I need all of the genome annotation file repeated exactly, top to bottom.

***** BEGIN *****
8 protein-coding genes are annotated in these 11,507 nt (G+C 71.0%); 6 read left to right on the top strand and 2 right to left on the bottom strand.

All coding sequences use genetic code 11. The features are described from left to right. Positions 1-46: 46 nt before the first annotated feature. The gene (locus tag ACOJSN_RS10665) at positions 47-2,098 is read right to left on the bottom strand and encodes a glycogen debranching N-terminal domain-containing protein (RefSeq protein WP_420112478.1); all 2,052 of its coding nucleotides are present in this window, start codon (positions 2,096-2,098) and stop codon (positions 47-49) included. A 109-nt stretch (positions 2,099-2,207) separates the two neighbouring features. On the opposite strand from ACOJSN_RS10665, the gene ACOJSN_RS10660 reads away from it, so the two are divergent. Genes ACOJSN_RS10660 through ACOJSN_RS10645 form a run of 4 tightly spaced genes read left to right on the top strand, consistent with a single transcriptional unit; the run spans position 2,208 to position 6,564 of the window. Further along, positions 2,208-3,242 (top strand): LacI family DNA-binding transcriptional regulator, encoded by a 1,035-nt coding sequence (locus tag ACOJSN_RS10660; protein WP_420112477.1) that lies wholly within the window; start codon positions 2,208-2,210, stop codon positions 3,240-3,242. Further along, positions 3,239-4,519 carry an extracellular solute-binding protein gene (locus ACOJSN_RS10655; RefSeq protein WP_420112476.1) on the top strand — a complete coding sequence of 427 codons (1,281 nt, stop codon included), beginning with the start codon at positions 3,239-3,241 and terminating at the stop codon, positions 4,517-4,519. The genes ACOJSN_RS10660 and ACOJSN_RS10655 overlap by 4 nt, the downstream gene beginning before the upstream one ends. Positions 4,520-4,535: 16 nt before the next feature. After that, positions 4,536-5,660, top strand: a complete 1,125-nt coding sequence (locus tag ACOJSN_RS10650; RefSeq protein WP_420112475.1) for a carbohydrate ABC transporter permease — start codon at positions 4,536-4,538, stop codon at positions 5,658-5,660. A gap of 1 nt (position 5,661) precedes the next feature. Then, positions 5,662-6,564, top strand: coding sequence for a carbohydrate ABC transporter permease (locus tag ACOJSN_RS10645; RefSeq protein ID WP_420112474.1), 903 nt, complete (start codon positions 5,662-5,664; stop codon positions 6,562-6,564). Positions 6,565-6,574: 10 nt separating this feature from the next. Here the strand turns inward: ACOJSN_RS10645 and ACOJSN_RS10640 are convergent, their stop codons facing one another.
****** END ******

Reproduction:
8 protein-coding genes are annotated in these 11,507 nt (G+C 71.0%); 6 read left to right on the top strand and 2 right to left on the bottom strand.

All coding sequences use genetic code 11. The features are described from left to right. Positions 1-46: 46 nt before the first annotated feature. The gene (locus tag ACOJSN_RS10665) at positions 47-2,098 is read right to left on the bottom strand and encodes a glycogen debranching N-terminal domain-containing protein (RefSeq protein WP_420112478.1); all 2,052 of its coding nucleotides are present in this window, start codon (positions 2,096-2,098) and stop codon (positions 47-49) included. A 109-nt stretch (positions 2,099-2,207) separates the two neighbouring features. On the opposite strand from ACOJSN_RS10665, the gene ACOJSN_RS10660 reads away from it, so the two are divergent. Genes ACOJSN_RS10660 through ACOJSN_RS10645 form a run of 4 tightly spaced genes read left to right on the top strand, consistent with a single transcriptional unit; the run spans position 2,208 to position 6,564 of the window. Further along, positions 2,208-3,242 (top strand): LacI family DNA-binding transcriptional regulator, encoded by a 1,035-nt coding sequence (locus tag ACOJSN_RS10660; protein WP_420112477.1) that lies wholly within the window; start codon positions 2,208-2,210, stop codon positions 3,240-3,242. Further along, positions 3,239-4,519 carry an extracellular solute-binding protein gene (locus ACOJSN_RS10655; RefSeq protein WP_420112476.1) on the top strand — a complete coding sequence of 427 codons (1,281 nt, stop codon included), beginning with the start codon at positions 3,239-3,241 and terminating at the stop codon, positions 4,517-4,519. The genes ACOJSN_RS10660 and ACOJSN_RS10655 overlap by 4 nt, the downstream gene beginning before the upstream one ends. Positions 4,520-4,535: 16 nt before the next feature. After that, positions 4,536-5,660, top strand: a complete 1,125-nt coding sequence (locus tag ACOJSN_RS10650; RefSeq protein WP_420112475.1) for a carbohydrate ABC transporter permease — start codon at positions 4,536-4,538, stop codon at positions 5,658-5,660. A gap of 1 nt (position 5,661) precedes the next feature. Then, positions 5,662-6,564, top strand: coding sequence for a carbohydrate ABC transporter permease (locus tag ACOJSN_RS10645; RefSeq protein ID WP_420112474.1), 903 nt, complete (start codon positions 5,662-5,664; stop codon positions 6,562-6,564). Positions 6,565-6,574: 10 nt separating this feature from the next. Here the strand turns inward: ACOJSN_RS10645 and ACOJSN_RS10640 are convergent, their stop codons facing one another.